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Oral Sex With 10-Yr-Old: Why Allahabad HC Was Wrong to Lower POCSO Sentence

Justice Anil Kumar Ojha misreads POCSO Act, fails to classify offence correctly.

Published
Gender
3 min read
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In a controversial recent judgment, the Allahabad High Court reduced the sentence handed down to a man convicted of forcing a child to perform an oral sex act, because of a clearly incorrect application of the Protection of Children from Sexual Offences (POCSO) Act.

The high court was hearing an appeal by one Sonu Kushwaha against the judgment of a special POCSO court, which had convicted him under Section 6 of the POCSO Act (ie for 'aggravated penetrative sexual assault'), as well as Sections 377 (unnatural sexual offences), and 506 of the Indian Penal Code.

[Trigger Warning: Child sexual assault]

In March 2016, Kushwaha had taken a boy aged around 10 years to a temple, given him Rs 20 and forced him to perform oral sex on him. When the boy told his family about the incident, his father filed a complaint, leading to Kushwaha's arrest and prosecution.

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The minimum punishment for 'aggravated penetrative sexual assault' is 10 years' rigorous imprisonment, which was what the special POCSO court awarded to Kushwaha (along with lesser sentences for the other offences).

While Justice Anil Kumar Ojha of the Allahabad High Court upheld the conviction of Kushwaha in his judgment dated 18 November, he held that the offence committed by him did not constitute 'aggravated penetrative sexual assault' but 'penetrative sexual assault', which is a lesser offence under the POCSO Act.

The minimum punishment for penetrative sexual assault is seven years' imprisonment, which is what the high court modified Kushwaha's sentence to.

Why This is a Misreading of the POCSO Act

Justice Ojha says he arrived at his decision after reading the provisions of the POCSO Act, but a plain reading of the act shows that he has got the law wrong.

As Kushwaha had inserted his penis in the boy's mouth, this clearly fell within the definition of 'penetrative sexual assault' under the POCSO Act, ie insertion of penis in the private parts or mouth of a minor. However, that's not all.

According to Section 5(m) of the POCSO Act, any penetrative sexual assault upon a child below the age of twelve years is 'aggravated penetrative sexual assault'. 'Aggravated' offences under the POCSO Act lead to more severe punishment.

As the survivor in this case was around 10 years old at the time of the offence, once it is admitted that Kushwaha had forced him to perform oral sex on him, it is clear that he had committed 'aggravated penetrative sexual assault'.

Justice Ojha does not at any point in his judgment explain how Section 5(m) does not apply here, despite noting the survivor's age and there being no dispute that he was under 12 years of age.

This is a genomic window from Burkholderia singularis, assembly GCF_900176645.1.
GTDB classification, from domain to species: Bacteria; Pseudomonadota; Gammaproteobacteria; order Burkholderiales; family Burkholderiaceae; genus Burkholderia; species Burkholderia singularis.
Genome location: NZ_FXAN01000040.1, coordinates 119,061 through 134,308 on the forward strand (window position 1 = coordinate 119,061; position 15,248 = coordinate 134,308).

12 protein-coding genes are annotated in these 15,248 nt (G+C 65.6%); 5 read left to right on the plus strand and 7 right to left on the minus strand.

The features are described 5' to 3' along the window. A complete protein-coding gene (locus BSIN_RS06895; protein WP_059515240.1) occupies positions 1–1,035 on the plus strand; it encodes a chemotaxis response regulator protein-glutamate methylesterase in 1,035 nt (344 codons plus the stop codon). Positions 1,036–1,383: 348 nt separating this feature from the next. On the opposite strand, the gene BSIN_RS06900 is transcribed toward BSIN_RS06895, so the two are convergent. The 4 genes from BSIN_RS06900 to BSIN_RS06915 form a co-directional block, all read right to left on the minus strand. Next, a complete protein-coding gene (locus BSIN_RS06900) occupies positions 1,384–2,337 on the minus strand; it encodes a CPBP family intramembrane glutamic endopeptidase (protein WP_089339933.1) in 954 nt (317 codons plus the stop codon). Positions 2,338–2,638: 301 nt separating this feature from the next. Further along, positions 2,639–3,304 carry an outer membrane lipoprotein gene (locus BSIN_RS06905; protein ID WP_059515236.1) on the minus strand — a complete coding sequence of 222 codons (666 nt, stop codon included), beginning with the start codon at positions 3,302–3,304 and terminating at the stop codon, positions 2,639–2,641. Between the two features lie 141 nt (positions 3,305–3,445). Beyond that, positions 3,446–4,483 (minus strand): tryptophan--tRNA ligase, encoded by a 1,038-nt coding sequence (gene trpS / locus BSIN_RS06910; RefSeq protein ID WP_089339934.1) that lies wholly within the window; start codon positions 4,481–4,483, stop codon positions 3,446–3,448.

Therefore, the judgment is a clear misreading of the POCSO Act and needs to be corrected immediately, through a review or an appeal.

This can be done by the high court itself without any review petition filed – as the Kerala High Court recently reaffirmed, high courts can review their own judgments of their own accord using the power under Article 226 of the Constitution.

Alternatively, the state of Uttar Pradesh can file an appeal or review, or even functionaries like the Attorney General or National Commission for Women could take the issue to the Supreme Court.

It should be noted that there are social media posts circulating at present (based on a tweet by India Today) which claim that the Allahabad High Court in this case refused to treat oral sex with a minor as 'serious sexual assault'. While the high court's decision is wrong for the reasons outlined above, these posts are also not accurate.

NOTE: As the incident took place in 2016, the enhanced punishments for offences under the POCSO Act introduced by the 2019 amendment to the law cannot apply in this case. For cases after 2019, the minimum punishment for aggravated penetrative sexual assault is 20 years and the maximum is the death penalty. For penetrative sexual assault as well, the minimum sentence has been increased to 10 years in jail, and if the child was under 16 years of age, the minimum sentence is 20 years' imprisonment.

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This is not the first time that a judge of a high court has got a key provision of the POCSO Act shockingly wrong.

Justice Pushpa Ganediwala, a judge of the Nagpur bench of the Bombay High Court, delivered several problematic judgments that came to light earlier this year, including a notorious one where she held that groping a minor girl’s breasts without ‘skin-to-skin’ contact, would not amount to sexual assault under the POCSO Act.

As a result of that decision, the convict in that case also saw his sentence reduced.

On 18 November, the Supreme Court quashed that particular judgment after it was appealed by the Attorney General and the National Commission for Women.

(At The Quint, we are answerable only to our audience. Play an active role in shaping our journalism by becoming a member. Because the truth is worth it.)

Edited By :Saundarya Talwar
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